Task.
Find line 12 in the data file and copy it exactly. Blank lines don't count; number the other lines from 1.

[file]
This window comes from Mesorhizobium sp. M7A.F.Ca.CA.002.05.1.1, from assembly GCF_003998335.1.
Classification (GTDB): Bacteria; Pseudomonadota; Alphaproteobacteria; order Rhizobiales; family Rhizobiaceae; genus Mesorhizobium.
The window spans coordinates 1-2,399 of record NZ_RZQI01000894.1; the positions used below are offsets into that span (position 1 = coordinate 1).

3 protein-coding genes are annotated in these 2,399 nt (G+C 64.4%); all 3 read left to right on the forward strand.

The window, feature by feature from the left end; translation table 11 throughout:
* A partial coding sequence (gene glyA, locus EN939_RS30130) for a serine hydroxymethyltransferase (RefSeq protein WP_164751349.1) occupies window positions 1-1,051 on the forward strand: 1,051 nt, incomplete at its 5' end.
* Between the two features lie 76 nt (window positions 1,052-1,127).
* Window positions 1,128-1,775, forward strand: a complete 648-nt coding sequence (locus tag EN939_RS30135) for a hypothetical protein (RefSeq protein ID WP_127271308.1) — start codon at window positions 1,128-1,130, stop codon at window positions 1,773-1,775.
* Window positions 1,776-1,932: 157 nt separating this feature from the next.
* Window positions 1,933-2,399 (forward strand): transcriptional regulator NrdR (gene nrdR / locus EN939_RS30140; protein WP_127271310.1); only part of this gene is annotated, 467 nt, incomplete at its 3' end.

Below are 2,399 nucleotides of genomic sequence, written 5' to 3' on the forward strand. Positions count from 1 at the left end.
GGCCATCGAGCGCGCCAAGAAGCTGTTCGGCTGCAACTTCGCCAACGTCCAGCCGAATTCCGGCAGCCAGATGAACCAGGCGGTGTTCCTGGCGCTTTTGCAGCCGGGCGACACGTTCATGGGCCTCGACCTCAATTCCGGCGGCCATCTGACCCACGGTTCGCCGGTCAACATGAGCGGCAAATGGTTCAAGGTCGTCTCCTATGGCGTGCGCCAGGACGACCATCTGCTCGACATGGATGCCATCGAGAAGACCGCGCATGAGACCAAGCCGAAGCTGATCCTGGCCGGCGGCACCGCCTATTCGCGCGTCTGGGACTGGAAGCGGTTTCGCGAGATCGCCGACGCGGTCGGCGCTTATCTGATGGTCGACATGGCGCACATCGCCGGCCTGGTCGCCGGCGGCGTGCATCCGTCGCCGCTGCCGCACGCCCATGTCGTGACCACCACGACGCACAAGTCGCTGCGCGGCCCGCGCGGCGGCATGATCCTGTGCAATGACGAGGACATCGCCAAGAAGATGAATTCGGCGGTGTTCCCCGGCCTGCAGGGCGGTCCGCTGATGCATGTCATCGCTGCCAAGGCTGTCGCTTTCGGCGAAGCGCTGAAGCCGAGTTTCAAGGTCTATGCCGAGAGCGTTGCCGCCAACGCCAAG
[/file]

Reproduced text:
GGCCATCGAGCGCGCCAAGAAGCTGTTCGGCTGCAACTTCGCCAACGTCCAGCCGAATTCCGGCAGCCAGATGAACCAGGCGGTGTTCCTGGCGCTTTTGCAGCCGGGCGACACGTTCATGGGCCTCGACCTCAATTCCGGCGGCCATCTGACCCACGGTTCGCCGGTCAACATGAGCGGCAAATGGTTCAAGGTCGTCTCCTATGGCGTGCGCCAGGACGACCATCTGCTCGACATGGATGCCATCGAGAAGACCGCGCATGAGACCAAGCCGAAGCTGATCCTGGCCGGCGGCACCGCCTATTCGCGCGTCTGGGACTGGAAGCGGTTTCGCGAGATCGCCGACGCGGTCGGCGCTTATCTGATGGTCGACATGGCGCACATCGCCGGCCTGGTCGCCGGCGGCGTGCATCCGTCGCCGCTGCCGCACGCCCATGTCGTGACCACCACGACGCACAAGTCGCTGCGCGGCCCGCGCGGCGGCATGATCCTGTGCAATGACGAGGACATCGCCAAGAAGATGAATTCGGCGGTGTTCCCCGGCCTGCAGGGCGGTCCGCTGATGCATGTCATCGCTGCCAAGGCTGTCGCTTTCGGCGAAGCGCTGAAGCCGAGTTTCAAGGTCTATGCCGAGAGCGTTGCCGCCAACGCCAAG